A Series of Essays on the Urban Future


Capital will always go where it’s welcome and stay where it’s
well treated. Capital is not just money. It’s also talent and
ideas. They, too, will go where they’re welcome and stay where
they are well treated.
—Walt Wriston1

From the end of World War II until 1970, owner-occupied housing was broadly affordable across the entire country. The standard measure for measuring affordability—the price-to-income ratio—was at about 2.8 in 1950, 2.5 in 1960, 2.6 in 1970, 3.4 in 1980, and 4.2 in 2020.2 This meant that, to a large extent, factors other than housing, such as climate, amenities, and job and economic opportunities, drove migration, which builders were in a  position to respond to. However, as shown in Table 1, a number of metros on the coasts now have much higher ratios today, evidence that supply has not kept up with demand.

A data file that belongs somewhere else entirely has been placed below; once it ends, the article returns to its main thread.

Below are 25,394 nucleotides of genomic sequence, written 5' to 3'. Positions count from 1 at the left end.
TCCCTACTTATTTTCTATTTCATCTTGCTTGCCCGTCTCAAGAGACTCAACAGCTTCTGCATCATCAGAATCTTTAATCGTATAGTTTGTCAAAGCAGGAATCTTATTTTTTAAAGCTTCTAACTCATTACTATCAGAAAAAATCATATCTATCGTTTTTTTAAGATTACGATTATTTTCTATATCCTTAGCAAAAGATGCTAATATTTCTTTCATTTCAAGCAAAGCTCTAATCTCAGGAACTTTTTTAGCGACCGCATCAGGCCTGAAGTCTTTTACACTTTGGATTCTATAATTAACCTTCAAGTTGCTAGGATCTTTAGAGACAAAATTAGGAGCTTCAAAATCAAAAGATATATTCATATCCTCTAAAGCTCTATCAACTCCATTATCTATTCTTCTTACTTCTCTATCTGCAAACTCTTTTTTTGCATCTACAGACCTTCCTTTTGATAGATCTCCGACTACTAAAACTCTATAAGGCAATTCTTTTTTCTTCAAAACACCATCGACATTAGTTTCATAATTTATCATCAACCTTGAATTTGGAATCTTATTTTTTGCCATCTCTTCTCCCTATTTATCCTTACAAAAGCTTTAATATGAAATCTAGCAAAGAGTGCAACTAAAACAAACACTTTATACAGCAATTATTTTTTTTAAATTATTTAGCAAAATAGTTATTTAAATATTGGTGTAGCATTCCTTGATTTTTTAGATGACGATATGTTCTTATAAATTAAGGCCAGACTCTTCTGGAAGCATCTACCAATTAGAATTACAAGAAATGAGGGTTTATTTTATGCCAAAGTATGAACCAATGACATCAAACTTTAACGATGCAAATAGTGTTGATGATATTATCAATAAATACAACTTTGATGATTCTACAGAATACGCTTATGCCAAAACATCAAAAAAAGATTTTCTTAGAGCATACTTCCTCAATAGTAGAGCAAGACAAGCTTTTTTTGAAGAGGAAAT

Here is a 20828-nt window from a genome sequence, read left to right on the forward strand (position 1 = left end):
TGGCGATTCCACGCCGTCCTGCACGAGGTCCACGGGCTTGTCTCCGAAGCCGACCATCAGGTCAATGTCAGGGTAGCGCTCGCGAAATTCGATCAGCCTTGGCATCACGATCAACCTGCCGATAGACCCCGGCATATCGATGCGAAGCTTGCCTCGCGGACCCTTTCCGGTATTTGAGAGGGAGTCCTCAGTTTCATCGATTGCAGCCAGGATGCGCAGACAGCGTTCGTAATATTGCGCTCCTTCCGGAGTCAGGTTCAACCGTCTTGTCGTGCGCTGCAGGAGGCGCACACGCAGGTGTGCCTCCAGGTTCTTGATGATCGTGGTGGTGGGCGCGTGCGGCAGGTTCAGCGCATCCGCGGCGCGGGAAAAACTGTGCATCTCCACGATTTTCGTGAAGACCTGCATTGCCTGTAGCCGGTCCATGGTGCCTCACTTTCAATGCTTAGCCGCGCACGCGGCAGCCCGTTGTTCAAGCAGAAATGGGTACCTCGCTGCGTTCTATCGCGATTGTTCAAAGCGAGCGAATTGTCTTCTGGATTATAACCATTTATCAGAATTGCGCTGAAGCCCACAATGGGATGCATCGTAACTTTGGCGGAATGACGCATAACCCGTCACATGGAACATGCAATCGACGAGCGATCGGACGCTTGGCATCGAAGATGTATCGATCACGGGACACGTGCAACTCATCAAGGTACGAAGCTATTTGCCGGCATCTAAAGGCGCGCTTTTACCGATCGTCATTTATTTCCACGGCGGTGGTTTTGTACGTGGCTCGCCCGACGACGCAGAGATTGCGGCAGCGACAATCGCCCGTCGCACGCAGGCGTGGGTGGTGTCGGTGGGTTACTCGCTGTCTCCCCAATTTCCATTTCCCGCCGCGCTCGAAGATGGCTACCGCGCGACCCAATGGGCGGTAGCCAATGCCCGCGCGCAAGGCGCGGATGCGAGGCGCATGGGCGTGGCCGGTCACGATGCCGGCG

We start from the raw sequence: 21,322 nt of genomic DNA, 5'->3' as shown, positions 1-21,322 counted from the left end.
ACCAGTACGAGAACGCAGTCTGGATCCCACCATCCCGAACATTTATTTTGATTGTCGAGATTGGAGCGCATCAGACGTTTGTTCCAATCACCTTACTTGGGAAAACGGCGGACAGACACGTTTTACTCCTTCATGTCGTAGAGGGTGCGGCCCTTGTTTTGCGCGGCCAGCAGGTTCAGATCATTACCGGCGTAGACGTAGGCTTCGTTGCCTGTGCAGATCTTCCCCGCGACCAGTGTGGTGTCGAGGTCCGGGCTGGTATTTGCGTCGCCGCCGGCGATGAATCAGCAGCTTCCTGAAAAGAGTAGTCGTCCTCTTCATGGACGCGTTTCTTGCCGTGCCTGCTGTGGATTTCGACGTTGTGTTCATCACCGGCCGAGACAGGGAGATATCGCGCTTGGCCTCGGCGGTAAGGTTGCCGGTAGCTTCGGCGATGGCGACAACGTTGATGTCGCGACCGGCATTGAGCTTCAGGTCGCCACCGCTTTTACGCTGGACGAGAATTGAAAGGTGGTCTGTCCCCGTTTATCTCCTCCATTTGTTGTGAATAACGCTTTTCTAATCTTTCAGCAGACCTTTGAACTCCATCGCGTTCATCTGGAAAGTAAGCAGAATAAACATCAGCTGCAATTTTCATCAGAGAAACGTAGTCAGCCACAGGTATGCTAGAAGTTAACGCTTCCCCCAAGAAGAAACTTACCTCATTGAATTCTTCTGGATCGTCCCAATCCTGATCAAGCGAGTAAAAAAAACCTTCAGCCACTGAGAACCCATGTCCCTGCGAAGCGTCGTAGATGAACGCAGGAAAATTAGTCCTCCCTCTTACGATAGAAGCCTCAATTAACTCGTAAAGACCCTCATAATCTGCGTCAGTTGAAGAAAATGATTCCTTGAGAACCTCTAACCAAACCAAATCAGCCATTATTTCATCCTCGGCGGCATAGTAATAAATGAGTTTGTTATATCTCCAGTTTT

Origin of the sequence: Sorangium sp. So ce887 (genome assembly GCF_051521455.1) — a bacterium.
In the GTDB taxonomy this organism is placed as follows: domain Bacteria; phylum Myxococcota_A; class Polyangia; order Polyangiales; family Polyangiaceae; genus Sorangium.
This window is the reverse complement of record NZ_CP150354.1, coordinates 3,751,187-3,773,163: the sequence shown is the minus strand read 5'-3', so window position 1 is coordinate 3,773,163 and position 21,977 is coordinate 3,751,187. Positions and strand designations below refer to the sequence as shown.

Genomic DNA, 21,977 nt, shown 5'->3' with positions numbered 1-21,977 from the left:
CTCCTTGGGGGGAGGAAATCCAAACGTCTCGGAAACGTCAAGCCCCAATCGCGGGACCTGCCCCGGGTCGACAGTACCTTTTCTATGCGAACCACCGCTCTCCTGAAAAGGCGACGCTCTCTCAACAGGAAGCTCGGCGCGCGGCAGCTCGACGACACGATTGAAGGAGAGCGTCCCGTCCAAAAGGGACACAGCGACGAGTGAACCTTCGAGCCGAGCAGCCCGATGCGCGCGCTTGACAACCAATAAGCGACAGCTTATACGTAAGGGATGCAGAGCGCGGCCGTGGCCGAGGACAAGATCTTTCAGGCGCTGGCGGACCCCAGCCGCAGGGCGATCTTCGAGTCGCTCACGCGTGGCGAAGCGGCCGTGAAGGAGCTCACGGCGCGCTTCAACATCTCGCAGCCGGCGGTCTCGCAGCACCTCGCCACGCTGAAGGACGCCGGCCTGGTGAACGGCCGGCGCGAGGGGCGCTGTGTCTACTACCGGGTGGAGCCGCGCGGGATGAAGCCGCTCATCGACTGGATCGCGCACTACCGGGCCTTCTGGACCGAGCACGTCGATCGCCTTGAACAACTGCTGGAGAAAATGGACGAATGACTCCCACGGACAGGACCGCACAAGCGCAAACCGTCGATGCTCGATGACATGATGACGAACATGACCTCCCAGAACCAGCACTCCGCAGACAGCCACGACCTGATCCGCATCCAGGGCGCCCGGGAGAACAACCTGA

This ought not to be the case. The United States, unlike many other developed  countries, has an abundance of habitable land—even in many coastal areas—and high levels of internal mobility. However, a  variety of past and present policy mistakes—chief among them restrictive land-use policies—have driven up both the cost of land and new construction, as reflected in higher home prices. Fourteen of the 15  severely unaffordable major metros in the United States as defined by Demographia are located on the East and West Coasts,  where land-use constraints are especially strong.

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